Convert Large Tables (CSV) to FBGDB Tables

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08-20-2020 03:41 PM
EricMahaffey1
Occasional Contributor

I've been trying all sorts of methods for converting some very large CSV files (~20 million records) to FGDB Tables.  Every method results in max RAM being exceeded (16GB @ 64-bit).  Through ArcGIS Desktop I've tried Table to Table, Copy Rows, and Load Data.  Through ArcPy I've tried the same tools, as well as Cursors.  The only thing that I think will work is reading the data in chunks (around 100,000 records at a time), and inserting those "chunks" into the table.  I've managed to use the Python Pandas library to read the data in chunks.  I just need to figure out how to write the chunks to the GDB table.  Any ideas?

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7 Replies
JamesBrander
Esri Contributor

Hi Eric Mahaffey‌,

If you firstly set up an empty table in the file gedoatabase containing fields named as per your CSV file, you could insert the records from the pandas dataframe into you the file geodatabase table using an arcpy.da.InsertCursror - something like this:

import pandas as pd
import arcpy

filename=r'C:\path\to\file.csv'
fc_table =  r'C:\path\to\file.gdb\table'

chunksize = 100000
for chunk in pd.read_csv(filename, chunksize=chunksize):
    keys =  chunk.keys().tolist()
    insert_cur = arcpy.da.InsertCursor(fc_table, keys)
    for row in chunk.itertuples(index=False):
        insert_cur.insertRow(row)
    del(insert_cur)
EricMahaffey1
Occasional Contributor

James,

Thank you so much for the quick response.  I've integrated your solution into my script, and I'm getting an error "CParserError: Error tokenizing data. C error: Expected 22 fields in line 68, saw 23".  I believe it's because the CSV file does not have an OBJECTID field.  How do I tell the InsertCursor function to either skip the first field, or identify the specific fields to insert to?

~Eric

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JoshuaBixby
MVP Esteemed Contributor

The insert cursor will never raise a CParserError about tokenizing data.  That error is common to the pandas read_csv function.  You have a row in your CSV file that isn't being parsed correctly.

EricMahaffey1
Occasional Contributor

Joshua,

I believe you're right.  This data has been nothing but problems.  I managed to force it by adding the usecols paramater within the prd.read_csv function.  Then I started having "bad value" errors.  So I converted all of my target fields to text with a large width just the data to go in.  This worked.   However, when I changed a couple of columns (i.e. LAT and LONG) back to Double type fields it caused a "RuntimeError: The value type is incompatible with the field type error". I can't seem to catch a break.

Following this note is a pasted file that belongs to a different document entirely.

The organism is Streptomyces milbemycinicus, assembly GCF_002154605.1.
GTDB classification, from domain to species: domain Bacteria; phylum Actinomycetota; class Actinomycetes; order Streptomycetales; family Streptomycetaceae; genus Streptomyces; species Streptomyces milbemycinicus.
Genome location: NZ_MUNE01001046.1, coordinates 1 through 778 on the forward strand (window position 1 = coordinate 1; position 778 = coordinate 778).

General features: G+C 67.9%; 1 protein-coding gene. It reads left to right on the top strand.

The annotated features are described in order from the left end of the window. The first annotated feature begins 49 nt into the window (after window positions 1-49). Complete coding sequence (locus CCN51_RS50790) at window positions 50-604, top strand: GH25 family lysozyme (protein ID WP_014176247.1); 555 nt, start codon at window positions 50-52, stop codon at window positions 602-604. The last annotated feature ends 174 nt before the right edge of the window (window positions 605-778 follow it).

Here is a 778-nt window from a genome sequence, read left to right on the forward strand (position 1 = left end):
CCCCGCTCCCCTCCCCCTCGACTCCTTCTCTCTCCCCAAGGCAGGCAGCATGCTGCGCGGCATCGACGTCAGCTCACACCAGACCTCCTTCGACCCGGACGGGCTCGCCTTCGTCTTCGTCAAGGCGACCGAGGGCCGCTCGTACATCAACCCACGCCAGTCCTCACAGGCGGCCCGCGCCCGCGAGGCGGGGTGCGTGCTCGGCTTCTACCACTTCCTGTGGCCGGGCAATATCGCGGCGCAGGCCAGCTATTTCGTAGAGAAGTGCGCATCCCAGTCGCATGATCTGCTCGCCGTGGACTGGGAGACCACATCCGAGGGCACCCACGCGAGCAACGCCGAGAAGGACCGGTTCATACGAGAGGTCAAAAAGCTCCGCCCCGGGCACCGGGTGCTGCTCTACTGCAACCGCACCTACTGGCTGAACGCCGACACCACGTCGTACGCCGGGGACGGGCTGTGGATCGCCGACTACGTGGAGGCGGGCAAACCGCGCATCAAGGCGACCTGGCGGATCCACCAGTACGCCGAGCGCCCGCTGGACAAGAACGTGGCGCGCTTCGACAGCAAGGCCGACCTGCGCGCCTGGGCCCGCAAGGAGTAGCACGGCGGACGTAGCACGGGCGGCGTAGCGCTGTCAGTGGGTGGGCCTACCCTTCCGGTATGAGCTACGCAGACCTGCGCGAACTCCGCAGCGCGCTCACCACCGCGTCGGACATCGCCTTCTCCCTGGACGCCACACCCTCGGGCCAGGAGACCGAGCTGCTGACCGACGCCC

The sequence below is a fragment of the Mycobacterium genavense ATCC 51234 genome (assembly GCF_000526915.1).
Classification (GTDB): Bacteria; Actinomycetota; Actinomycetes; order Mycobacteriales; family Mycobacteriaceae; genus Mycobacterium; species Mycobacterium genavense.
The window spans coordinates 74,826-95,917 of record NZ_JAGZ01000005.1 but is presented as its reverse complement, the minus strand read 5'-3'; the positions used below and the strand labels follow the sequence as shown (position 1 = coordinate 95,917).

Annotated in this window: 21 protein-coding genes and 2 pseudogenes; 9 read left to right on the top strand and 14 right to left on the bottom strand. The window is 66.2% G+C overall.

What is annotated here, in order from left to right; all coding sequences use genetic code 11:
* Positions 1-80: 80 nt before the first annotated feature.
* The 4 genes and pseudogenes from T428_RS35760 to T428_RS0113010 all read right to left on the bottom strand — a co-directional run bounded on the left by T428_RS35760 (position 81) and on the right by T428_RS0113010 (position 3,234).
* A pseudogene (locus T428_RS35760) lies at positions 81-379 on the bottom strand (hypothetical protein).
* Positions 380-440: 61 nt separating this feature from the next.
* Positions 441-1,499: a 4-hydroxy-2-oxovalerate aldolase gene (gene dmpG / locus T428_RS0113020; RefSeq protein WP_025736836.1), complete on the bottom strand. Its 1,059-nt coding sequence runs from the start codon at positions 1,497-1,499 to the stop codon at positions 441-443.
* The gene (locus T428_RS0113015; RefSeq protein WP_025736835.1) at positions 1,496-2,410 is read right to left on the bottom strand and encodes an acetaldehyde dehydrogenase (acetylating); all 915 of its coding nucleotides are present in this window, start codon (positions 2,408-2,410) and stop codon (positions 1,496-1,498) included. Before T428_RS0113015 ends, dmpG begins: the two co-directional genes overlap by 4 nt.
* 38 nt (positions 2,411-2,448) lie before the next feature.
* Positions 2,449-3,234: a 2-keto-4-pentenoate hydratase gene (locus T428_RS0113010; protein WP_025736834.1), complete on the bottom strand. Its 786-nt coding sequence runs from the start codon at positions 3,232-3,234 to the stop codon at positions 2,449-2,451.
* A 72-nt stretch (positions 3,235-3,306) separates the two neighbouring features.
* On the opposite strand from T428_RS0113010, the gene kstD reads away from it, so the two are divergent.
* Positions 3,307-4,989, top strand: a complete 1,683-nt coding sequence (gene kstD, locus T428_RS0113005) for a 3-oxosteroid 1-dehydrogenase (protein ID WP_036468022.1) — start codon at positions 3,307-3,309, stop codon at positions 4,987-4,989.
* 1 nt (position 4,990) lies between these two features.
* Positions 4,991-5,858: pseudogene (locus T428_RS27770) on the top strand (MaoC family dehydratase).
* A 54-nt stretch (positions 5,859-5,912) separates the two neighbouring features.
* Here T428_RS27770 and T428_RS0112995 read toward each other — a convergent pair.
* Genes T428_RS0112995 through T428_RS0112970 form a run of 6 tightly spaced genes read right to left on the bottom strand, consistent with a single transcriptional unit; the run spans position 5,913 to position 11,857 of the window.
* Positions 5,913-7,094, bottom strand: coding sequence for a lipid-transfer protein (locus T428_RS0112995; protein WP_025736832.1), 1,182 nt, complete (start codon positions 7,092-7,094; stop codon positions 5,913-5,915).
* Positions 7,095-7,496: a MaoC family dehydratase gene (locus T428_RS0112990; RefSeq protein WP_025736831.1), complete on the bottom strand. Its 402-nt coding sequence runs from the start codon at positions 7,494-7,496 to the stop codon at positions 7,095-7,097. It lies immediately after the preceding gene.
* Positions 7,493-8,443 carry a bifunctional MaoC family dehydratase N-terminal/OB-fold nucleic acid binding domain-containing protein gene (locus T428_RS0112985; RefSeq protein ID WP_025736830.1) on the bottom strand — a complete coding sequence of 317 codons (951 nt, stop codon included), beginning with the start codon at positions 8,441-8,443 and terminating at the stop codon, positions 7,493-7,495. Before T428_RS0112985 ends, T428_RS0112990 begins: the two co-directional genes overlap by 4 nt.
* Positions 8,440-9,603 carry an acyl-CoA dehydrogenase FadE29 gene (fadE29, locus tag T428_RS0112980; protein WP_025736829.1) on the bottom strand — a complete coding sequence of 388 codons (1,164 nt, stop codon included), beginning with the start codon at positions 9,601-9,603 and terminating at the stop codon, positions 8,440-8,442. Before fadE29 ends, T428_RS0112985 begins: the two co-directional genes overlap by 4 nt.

JamesBrander
Esri Contributor

Eric, 

The runtime error sounds like some text in the LAT and LONG field. In the first instance I'd be catching the exception and printing out the records that are creating problems - then have a look for any common issues in the data and add a few lines of code to your script that will fix those problems in your data values before inserting into the FGDB table. 


With the addition of exception handling - 

import pandas as pd
import arcpy

filename=r'C:\path\to\file.csv'
fgdb_table =  r'C:\path\to\file.gdb\table'

chunksize = 100000
for chunk in pd.read_csv(filename, chunksize=chunksize):
    keys =  chunk.keys().tolist()
    insert_cur = arcpy.da.InsertCursor(fgdb_table, keys)
    for row in chunk.itertuples(index=False):
        try:
            insert_cur.insertRow(row)
        except RuntimeError:
            print("ERROR - Failed to insert: {}".format(row))
    del(insert_cur)‍‍‍‍‍‍‍‍‍‍‍‍‍‍‍‍‍‍‍‍‍‍‍‍‍‍‍‍‍‍‍‍

If you've not already done so, you may also want to add a call to arcpy.TruncateTable_management() at the start of script to clear out any data inserted on the previous run, and prevent data being duplicated in the FGDB table on each run of the script. 

EricMahaffey1
Occasional Contributor

James,

You're an absolute lifesaver!  The try except statement allows me to see what records are having an issue, and it allows the process to continue through the errors.  As suspected, it's pretty much being caused by one value that has an extra comma in it which throws the whole thing off.  Fortunately I'm able to omit this value due to only needing to use the majority of the data in each table.  Now I can move on and process all the other tables that I have to do.  Again, I can't you enough!

~Eric  

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quincybatten
New Contributor

"CParserError: Error tokenizing data. C error"

In most cases, it might be an issue with:

  • the delimiters in your data.
  • confused by the headers/column of the file.

The error tokenizing data may arise when you're using separator (for eg. comma ',') as a delimiter and you have more separator than expected (more fields in the error row than defined in the header). So you need to either remove the additional field or remove the extra separator if it's there by mistake. The better solution is to investigate the offending file and to fix it manually so you don't need to skip the error lines.

 

 

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